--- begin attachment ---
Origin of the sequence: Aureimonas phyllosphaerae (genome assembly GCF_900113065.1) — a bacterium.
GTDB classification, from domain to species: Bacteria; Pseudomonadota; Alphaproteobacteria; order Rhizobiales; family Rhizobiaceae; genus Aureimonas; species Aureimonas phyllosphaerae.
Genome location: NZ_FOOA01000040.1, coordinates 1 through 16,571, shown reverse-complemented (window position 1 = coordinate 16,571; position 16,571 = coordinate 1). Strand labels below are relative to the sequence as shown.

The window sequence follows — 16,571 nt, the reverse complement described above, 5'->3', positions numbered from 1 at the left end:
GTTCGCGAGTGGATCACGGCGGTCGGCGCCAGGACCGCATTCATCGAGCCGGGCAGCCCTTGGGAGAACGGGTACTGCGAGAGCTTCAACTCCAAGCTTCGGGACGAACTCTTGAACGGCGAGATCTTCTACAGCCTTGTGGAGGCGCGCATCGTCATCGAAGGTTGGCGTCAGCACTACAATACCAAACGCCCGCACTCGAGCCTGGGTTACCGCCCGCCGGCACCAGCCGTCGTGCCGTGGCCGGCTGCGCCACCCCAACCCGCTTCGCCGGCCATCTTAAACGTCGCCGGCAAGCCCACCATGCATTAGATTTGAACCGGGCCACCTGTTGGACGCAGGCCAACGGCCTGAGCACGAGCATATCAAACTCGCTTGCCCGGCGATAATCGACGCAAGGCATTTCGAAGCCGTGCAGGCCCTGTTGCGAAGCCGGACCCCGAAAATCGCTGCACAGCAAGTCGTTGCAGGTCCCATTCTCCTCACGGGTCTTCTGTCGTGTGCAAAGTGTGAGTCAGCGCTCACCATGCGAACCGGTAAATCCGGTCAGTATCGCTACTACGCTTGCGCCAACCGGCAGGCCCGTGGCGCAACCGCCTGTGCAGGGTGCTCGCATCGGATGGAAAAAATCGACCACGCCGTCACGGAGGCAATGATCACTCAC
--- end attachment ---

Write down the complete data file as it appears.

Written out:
Origin of the sequence: Aureimonas phyllosphaerae (genome assembly GCF_900113065.1) — a bacterium.
GTDB classification, from domain to species: Bacteria; Pseudomonadota; Alphaproteobacteria; order Rhizobiales; family Rhizobiaceae; genus Aureimonas; species Aureimonas phyllosphaerae.
Genome location: NZ_FOOA01000040.1, coordinates 1 through 16,571, shown reverse-complemented (window position 1 = coordinate 16,571; position 16,571 = coordinate 1). Strand labels below are relative to the sequence as shown.

The window sequence follows — 16,571 nt, the reverse complement described above, 5'->3', positions numbered from 1 at the left end:
GTTCGCGAGTGGATCACGGCGGTCGGCGCCAGGACCGCATTCATCGAGCCGGGCAGCCCTTGGGAGAACGGGTACTGCGAGAGCTTCAACTCCAAGCTTCGGGACGAACTCTTGAACGGCGAGATCTTCTACAGCCTTGTGGAGGCGCGCATCGTCATCGAAGGTTGGCGTCAGCACTACAATACCAAACGCCCGCACTCGAGCCTGGGTTACCGCCCGCCGGCACCAGCCGTCGTGCCGTGGCCGGCTGCGCCACCCCAACCCGCTTCGCCGGCCATCTTAAACGTCGCCGGCAAGCCCACCATGCATTAGATTTGAACCGGGCCACCTGTTGGACGCAGGCCAACGGCCTGAGCACGAGCATATCAAACTCGCTTGCCCGGCGATAATCGACGCAAGGCATTTCGAAGCCGTGCAGGCCCTGTTGCGAAGCCGGACCCCGAAAATCGCTGCACAGCAAGTCGTTGCAGGTCCCATTCTCCTCACGGGTCTTCTGTCGTGTGCAAAGTGTGAGTCAGCGCTCACCATGCGAACCGGTAAATCCGGTCAGTATCGCTACTACGCTTGCGCCAACCGGCAGGCCCGTGGCGCAACCGCCTGTGCAGGGTGCTCGCATCGGATGGAAAAAATCGACCACGCCGTCACGGAGGCAATGATCACTCAC